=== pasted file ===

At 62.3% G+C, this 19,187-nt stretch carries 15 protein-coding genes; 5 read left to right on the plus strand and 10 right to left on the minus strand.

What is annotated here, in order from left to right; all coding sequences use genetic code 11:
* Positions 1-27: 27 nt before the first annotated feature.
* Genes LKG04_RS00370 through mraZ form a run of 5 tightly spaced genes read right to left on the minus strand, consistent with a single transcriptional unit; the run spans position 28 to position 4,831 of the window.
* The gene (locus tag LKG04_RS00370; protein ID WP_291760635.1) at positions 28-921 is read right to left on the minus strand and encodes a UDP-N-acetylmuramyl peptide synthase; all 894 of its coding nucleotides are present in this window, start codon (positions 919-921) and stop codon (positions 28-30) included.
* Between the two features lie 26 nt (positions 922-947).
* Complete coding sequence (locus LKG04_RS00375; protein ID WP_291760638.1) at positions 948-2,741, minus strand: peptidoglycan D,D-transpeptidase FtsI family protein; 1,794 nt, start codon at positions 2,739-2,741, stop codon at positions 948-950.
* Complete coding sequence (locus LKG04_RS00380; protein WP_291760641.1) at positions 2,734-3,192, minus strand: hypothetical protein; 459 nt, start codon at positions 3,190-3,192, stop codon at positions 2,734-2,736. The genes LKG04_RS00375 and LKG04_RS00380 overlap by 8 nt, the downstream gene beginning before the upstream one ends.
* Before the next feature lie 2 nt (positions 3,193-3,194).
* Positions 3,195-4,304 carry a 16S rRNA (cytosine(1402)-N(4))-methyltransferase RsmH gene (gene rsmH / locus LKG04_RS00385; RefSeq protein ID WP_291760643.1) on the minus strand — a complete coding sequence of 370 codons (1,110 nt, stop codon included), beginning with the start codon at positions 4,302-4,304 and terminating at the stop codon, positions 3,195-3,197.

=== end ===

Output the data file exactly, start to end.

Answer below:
At 62.3% G+C, this 19,187-nt stretch carries 15 protein-coding genes; 5 read left to right on the plus strand and 10 right to left on the minus strand.

What is annotated here, in order from left to right; all coding sequences use genetic code 11:
* Positions 1-27: 27 nt before the first annotated feature.
* Genes LKG04_RS00370 through mraZ form a run of 5 tightly spaced genes read right to left on the minus strand, consistent with a single transcriptional unit; the run spans position 28 to position 4,831 of the window.
* The gene (locus tag LKG04_RS00370; protein ID WP_291760635.1) at positions 28-921 is read right to left on the minus strand and encodes a UDP-N-acetylmuramyl peptide synthase; all 894 of its coding nucleotides are present in this window, start codon (positions 919-921) and stop codon (positions 28-30) included.
* Between the two features lie 26 nt (positions 922-947).
* Complete coding sequence (locus LKG04_RS00375; protein ID WP_291760638.1) at positions 948-2,741, minus strand: peptidoglycan D,D-transpeptidase FtsI family protein; 1,794 nt, start codon at positions 2,739-2,741, stop codon at positions 948-950.
* Complete coding sequence (locus LKG04_RS00380; protein WP_291760641.1) at positions 2,734-3,192, minus strand: hypothetical protein; 459 nt, start codon at positions 3,190-3,192, stop codon at positions 2,734-2,736. The genes LKG04_RS00375 and LKG04_RS00380 overlap by 8 nt, the downstream gene beginning before the upstream one ends.
* Before the next feature lie 2 nt (positions 3,193-3,194).
* Positions 3,195-4,304 carry a 16S rRNA (cytosine(1402)-N(4))-methyltransferase RsmH gene (gene rsmH / locus LKG04_RS00385; RefSeq protein ID WP_291760643.1) on the minus strand — a complete coding sequence of 370 codons (1,110 nt, stop codon included), beginning with the start codon at positions 4,302-4,304 and terminating at the stop codon, positions 3,195-3,197.